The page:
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  • Advanced Robotics: Autonomous Mobile Robots

    Arshad Jamal,

    Scientist, Intelligent Systems and Robotics Division Centre for AI & Robotics, DRDO

    Bengaluru

  • 1. Motivation 2. History and Current Scenario 3. Technologies for Autonomous Mobile

    Robots 4. Capability requirements 5. Robotic Systems developed by CAIR

    a. Systems with different mobility b. Semi-autonomous mobile robots c. Autonomous mobile robots d. GPS-less autonomous navigation

    i. SLAM algorithms ii. Autonomous search robot

    Outline

  • Why Autonomous Robotics Systems?

    1. First response, Surveillance and Reconnaissance, Patrolling

    2. IED handling, UXO handling, Mine laying and breaching

    3. Communication relays, Logistics transport 4. Convoy protection, Road clearance 5. Target Identification and Tracking, Remotely

    operated weapons 6. Disaster management

  • History of Autonomous Vehicles 1977: Tsukuba Mechanical Engineering Lab in Japan creates the first autonomous,

    intelligent, vehicle. It tracked white street markers and achieved speeds up to 30 km/h.

    1987-1995: The pan-European Prometheus project, also known as the EUREKA

    Prometheus Project, the largest autonomous vehicle project so far, is funded by the European Commission.

    1997: Demo '97 in San Diego, California, in which about 20 automated vehicles,

    including cars, buses, and trucks, were demonstrated 2000s: Several DARPA challenges made significant contributions in development of

    autonomous vehicles. Google starts work on its driverless car in 2009 2010s: All major automobile companies are working on driverless autonomous

    cars

  • Major Research Programme for Autonomous Vehicle

    DARPA Grand Challenge 2005 Autonomous driving through 150 miles of

    desert terrain in less than 10 hours Winner: Stanford Racing Team (6:54 hrs),

    Stanford University

    DARPA Urban Challenge 2007 Autonomous driving through 60 miles in an

    urban environment in less than 6 hours Winner: Tartan Racing (4:10 hrs), Carnegie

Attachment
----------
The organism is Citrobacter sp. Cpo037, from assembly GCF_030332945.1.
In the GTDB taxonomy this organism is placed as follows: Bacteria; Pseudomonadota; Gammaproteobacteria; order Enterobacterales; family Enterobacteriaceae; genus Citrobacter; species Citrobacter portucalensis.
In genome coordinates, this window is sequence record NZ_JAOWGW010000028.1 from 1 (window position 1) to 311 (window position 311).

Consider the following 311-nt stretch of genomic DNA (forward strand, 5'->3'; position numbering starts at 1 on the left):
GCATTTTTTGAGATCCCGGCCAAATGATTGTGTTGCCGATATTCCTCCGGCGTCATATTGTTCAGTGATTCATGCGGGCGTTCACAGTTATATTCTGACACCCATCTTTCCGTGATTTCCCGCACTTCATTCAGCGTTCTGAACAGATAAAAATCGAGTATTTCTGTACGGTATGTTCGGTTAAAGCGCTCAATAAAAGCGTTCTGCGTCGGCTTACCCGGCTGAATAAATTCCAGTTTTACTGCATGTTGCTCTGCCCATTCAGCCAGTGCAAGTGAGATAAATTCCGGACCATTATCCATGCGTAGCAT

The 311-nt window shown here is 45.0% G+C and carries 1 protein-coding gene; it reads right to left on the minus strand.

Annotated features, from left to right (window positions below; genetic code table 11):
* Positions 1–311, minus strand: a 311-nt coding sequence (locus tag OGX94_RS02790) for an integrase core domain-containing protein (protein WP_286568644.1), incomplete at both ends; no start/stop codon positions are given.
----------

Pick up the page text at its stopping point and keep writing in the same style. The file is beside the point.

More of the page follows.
Mellon University

    DARPA Robotics Challenge 2014 Humanoid robots in disaster management

    Enter, drive and exit a vehicle, Clear obstacles and open a door, Climb a ladder, Turn off a valve, Attach a hose

  • Global Scenario - Military Light weight man-portable to heavy duty systems

    Scouting operations, intelligence, surveillance and reconnaissance, IED handling, logistics support, mine clearance

    Dragon runner Viper PackBot Talon

    MULE Gaurdium Big Dog Panther

  • Technologies for Autonomous Mobile Robots

    Mobility

    Power Communication

    Human-Robot Interaction

    Localization

    Perception Planning

    Navigation

    Learning/ Adaptation

    Enabling Technologies

    Autonomous Behaviour

  • 1. Perception a. Multi-modal environment sensing and data fusion

    Vision (EO, IR), ranging (LIDAR, RADAR, SONAR), tactile (haptic) b. Highly influenced by operational environment and platform

    embodiment 2. Knowledge representation

    a. Ontologies Describes entities and their relationships

    b. Enables abstraction of concepts and inference c. Provides the bridge between perception and machine reasoning

    3. Reasoning a. What-If scenario modeling - Projection of actions and consequences

    into the future in a given context b. Highly dependent on embodiment c. Enables high level behaviours

    Collaboration

    Key Capabilities for Unmanned Systems

  • 4. Planning a. Decomposition of a mission specification into specific tasks

    Considers available platforms and capabilities vis--vis mission requirements non-trivial!

    b. Requires semantic characterization of capabilities c. Requires reasoning to infer that a composition of capabilities can

    meet a mission requirement d. Scheduling, monitoring and re-planning in context e. Key enabler for effective collaboration

    5. Learning a. The defining principle of intelligence! b. Enables high-level behaviours

    improvisation, adaptation, cunning, strategy 6. Self-monitoring for effective immunity from external infections

    a. Guard against internal corruption in the system b. Immunization against adversarial take-over c. Identify the right set of security requirements starting from policy to

    architecture to models to mechanisms; more than just encryption!

    Key Capabilities of Unmanned Systems

  • 1. Consists of three repeated steps a. Sense your

    environment b. Plan what to do next

    by building a world model through sensor fusion and taking all goals (both short term and long term) into account

    c. Execute the plan through actuators